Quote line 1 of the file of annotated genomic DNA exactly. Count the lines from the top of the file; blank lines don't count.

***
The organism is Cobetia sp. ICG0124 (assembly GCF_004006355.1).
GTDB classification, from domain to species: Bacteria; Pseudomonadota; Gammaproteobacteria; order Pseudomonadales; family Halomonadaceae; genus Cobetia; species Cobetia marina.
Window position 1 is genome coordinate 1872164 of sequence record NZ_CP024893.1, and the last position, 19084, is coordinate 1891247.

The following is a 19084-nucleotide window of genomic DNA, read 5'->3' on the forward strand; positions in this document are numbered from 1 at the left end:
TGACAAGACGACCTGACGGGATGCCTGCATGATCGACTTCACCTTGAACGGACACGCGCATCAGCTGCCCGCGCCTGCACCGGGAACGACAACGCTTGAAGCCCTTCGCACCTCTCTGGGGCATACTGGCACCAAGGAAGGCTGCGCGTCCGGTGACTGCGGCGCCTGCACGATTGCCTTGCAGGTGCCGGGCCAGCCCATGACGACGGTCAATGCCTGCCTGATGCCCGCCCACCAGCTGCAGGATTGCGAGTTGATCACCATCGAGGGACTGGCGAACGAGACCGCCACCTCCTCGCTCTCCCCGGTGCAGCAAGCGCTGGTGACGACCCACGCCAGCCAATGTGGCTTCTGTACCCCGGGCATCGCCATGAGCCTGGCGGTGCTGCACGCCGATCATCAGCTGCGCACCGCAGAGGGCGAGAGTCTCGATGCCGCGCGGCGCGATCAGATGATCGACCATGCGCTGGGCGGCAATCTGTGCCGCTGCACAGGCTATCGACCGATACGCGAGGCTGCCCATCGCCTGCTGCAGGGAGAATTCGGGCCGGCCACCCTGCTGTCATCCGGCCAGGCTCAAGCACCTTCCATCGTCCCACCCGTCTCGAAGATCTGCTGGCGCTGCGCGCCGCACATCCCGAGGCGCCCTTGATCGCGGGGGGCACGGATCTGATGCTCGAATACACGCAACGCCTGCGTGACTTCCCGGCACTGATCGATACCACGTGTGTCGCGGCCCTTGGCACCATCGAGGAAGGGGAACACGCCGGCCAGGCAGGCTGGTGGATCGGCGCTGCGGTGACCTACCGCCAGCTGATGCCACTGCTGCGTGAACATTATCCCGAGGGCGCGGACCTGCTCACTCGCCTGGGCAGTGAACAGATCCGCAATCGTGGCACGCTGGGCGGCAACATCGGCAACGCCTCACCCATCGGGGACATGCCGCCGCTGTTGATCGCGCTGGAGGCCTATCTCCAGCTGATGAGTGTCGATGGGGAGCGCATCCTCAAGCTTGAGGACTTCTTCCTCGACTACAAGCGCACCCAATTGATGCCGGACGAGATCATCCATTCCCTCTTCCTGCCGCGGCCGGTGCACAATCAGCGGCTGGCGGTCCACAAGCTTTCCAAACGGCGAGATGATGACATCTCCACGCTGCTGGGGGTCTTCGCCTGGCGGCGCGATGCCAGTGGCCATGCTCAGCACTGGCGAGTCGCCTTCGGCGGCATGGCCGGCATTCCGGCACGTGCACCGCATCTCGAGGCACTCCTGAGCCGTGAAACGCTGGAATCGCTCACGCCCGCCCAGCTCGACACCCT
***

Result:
The organism is Cobetia sp. ICG0124 (assembly GCF_004006355.1).